Russian formalist scholar Vladmir Propp doesn’t get that many name checks in the international TV business. But after reading ABC Studios’ now infamous leaked memo on international formats, it seems this little known academic’s influence extends as far as Hollywood’s upper ranks.
As any student of semiology will tell you, Propp’s big breakthrough was his seminal 1928 book, Morphology of the Folk Tale. It’s not much of a page turner admittedly, and you’ll struggle to find it in Borders, but its core argument – that all fairy tales can be broken down into the same set of recurring plot elements and character types – is just as applicable to contemporary TV series and feature films as it was to Russian folk stories.
Perhaps that’s why there was such a muted reaction from the format community, when ABC Studios executive VP Howard Davine wrote to showrunners and executive producers back in June suggesting that it might not always by "necessary or appropriate" to shell out for the rights to foreign formats.
"Often-times what is appealing in the format may be nothing more than a general underlying premise, which, in and of itself, may be no reason to license the underlying property," wrote Davine, demonstrating his impressive grasp of formalist thinking.
It didn’t take long, of course, for these comments to work their way around the world. But what was most surprising about the memo-gate incident wasn’t its contents, or even that someone was foolish enough to put these thoughts down on paper – but the fact that so many execs in the formats business really didn’t seem that bothered about it.
It certainly wasn’t the bombshell Nikki Finke, the online blogger who broke the story, made it out to be – which might explain why the US press were so reluctant to pick up on the story.
Indeed, for a while it looked like it would blow over, especially with half of Europe’s TV producers taking most of August off. But just as Davine must have been breathing a sigh of relief, in stepped Frapa, the international formats protection body, and Fox Reality Channel president David Lyle.
Choosing to issue a strongly worded press release, rather than contact ABC Studios directly (which might have been a more diplomatic approach), Frapa came out all guns blazing – accusing the studio of encouraging producers to rip off international formats and branding the memo as "unacceptable both creatively and commercially."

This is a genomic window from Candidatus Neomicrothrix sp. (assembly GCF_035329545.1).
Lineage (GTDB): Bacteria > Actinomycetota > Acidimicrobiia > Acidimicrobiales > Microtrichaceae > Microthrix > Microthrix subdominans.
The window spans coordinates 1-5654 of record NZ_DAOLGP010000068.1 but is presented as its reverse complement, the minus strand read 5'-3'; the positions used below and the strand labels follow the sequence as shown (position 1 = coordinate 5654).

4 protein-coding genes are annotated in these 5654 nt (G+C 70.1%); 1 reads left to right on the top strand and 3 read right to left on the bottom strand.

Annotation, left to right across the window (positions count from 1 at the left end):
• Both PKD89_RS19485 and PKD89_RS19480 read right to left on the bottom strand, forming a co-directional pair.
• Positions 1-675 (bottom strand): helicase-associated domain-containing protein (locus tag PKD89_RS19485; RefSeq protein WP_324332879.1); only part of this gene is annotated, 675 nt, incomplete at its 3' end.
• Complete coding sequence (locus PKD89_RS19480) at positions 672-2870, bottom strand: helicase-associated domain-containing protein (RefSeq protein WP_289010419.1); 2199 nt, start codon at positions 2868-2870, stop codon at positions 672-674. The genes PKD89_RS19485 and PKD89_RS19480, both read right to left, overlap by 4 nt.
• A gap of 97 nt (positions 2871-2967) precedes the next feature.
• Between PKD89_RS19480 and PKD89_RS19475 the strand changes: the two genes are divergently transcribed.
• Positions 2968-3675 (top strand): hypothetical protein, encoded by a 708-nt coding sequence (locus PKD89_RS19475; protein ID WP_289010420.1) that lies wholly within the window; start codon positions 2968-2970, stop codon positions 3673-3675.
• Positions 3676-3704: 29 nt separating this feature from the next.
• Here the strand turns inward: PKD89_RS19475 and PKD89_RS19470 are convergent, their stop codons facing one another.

Lyle even went as far as to suggest that other producers might take a leaf of ABC’s book and "help themselves to the ‘underlying premise’ of Hannah Montana" or even Mickey Mouse.
Not surprisingly, the outburst made headline news on both sides of the Atlantic. And a day later ABC Studios broke its silence and issued a statement, claiming that the intention of the memo had been "greatly misconstrued and misread."
In hindsight, it might have been smarter for ABC to have come out with the statement a bit sooner, before the story spiralled out of control. After all, with the trade in scripted formats to the US booming, and some less scrupulous broadcasters around the world still happy to rip off hit shows from other markets, the memo was bound to set a few alarm bells ringing.
But was it really that controversial to suggest that some programme ideas – a comedy set in an office say or a drama about a group of teachers – might be so general that they didn’t really warrant ABC paying out a hefty format fee?
As one respondent to Finke’s original story commented: "Doesn’t it simply explain the legal need to differentiate between an inspirational source and a direct influence?"
Producers in the UK were also quick to play down the significance of the memo, with some even wondering if Frapa saw the negative publicity as an opportunity to raise its own profile.
Many also commented, off the record, that it was a bit rich for a Fox exec to be accusing anyone else of ripping off formats, given the broadcast network’s reputation for rushing copycat shows – think Trading Spouses and Nanny 911 – onto the air.
ABC by contrast has long been a home for UK formats, from Ricochet’s Supernanny to BBC Worldwide’s Dancing With the Stars. And with all of the networks on the look out for proven hits, there’s no sign of any slowdown in the demand for scripted and unscripted formats in the US.
Inevitably, though, that creates challenges for the studios, especially when it comes to the question of who gets to control the international rights to these remakes. As Davine notes in his memo "the economics of US network production depend on our ability to sell our series internationally."
In the current climate, though, those economic models are fast changing. And you don’t need a degree in cultural anthropology to see that it’s not longer the studios that call all the shots.